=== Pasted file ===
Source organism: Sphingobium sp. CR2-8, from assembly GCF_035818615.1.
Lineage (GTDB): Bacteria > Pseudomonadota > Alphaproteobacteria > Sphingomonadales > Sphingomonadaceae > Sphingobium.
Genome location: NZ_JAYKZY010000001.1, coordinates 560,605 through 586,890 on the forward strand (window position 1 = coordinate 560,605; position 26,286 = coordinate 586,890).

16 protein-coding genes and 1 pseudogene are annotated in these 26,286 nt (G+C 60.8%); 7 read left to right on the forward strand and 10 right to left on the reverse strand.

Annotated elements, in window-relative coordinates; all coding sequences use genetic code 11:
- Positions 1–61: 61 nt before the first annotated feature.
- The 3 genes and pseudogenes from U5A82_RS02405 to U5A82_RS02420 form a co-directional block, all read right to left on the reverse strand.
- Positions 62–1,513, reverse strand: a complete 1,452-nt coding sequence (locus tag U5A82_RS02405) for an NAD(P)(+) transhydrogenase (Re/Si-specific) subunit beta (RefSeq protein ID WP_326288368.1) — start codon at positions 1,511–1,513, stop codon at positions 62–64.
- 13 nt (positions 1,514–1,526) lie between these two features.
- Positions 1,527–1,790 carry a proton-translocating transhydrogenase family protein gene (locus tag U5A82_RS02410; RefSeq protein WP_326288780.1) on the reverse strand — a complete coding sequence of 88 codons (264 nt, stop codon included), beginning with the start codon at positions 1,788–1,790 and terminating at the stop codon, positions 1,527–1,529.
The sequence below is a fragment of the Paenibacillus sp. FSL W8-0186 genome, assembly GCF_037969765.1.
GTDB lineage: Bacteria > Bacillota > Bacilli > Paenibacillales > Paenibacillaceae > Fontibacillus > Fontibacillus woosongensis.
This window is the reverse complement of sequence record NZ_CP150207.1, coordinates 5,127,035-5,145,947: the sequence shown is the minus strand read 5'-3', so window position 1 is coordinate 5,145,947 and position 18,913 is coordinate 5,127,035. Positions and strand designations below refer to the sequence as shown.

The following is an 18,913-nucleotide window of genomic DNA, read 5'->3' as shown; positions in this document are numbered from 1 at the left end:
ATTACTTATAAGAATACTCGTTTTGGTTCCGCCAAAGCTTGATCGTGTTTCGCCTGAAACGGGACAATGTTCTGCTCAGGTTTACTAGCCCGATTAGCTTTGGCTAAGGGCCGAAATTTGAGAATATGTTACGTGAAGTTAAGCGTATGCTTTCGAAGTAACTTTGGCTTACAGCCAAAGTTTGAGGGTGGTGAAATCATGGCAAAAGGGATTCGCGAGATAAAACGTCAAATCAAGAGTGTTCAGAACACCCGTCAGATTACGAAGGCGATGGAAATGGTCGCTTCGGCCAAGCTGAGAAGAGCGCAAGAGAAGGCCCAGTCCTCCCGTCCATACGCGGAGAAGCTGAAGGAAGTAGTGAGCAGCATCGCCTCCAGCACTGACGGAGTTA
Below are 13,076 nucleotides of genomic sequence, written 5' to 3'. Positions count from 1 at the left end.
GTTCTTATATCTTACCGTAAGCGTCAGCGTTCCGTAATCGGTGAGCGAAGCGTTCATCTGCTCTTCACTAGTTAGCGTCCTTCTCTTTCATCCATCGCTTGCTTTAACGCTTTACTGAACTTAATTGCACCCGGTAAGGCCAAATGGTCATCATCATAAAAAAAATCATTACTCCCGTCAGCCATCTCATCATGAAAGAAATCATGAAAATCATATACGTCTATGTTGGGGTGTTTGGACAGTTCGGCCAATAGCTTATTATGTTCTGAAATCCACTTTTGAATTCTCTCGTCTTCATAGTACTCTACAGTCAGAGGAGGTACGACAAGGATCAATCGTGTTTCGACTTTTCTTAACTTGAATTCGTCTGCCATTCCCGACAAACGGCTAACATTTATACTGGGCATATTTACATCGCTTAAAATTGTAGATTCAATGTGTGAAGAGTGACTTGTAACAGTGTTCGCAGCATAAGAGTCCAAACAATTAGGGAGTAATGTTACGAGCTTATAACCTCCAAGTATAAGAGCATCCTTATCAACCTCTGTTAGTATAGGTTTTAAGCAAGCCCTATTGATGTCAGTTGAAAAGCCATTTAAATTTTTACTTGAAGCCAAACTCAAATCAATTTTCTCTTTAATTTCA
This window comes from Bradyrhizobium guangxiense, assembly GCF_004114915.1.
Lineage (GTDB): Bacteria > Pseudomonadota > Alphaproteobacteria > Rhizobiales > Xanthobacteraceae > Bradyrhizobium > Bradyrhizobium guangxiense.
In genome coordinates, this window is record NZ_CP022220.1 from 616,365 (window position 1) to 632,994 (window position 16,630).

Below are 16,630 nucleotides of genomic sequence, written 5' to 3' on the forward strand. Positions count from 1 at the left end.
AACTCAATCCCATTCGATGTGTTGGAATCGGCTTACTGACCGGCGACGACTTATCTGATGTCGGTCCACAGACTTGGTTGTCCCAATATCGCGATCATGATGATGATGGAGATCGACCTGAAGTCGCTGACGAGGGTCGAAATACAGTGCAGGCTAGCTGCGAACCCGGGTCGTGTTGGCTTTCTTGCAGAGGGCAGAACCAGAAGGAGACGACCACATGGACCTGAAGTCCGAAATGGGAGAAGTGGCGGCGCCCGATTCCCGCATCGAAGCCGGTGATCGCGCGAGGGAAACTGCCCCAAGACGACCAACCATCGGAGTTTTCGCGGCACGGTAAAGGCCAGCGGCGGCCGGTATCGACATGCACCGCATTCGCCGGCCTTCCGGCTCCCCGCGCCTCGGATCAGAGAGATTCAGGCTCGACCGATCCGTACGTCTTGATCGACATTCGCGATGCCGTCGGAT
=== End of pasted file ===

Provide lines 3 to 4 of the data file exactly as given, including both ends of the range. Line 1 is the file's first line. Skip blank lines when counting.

Genome location: NZ_JAYKZY010000001.1, coordinates 560,605 through 586,890 on the forward strand (window position 1 = coordinate 560,605; position 26,286 = coordinate 586,890).

16 protein-coding genes and 1 pseudogene are annotated in these 26,286 nt (G+C 60.8%); 7 read left to right on the forward strand and 10 right to left on the reverse strand.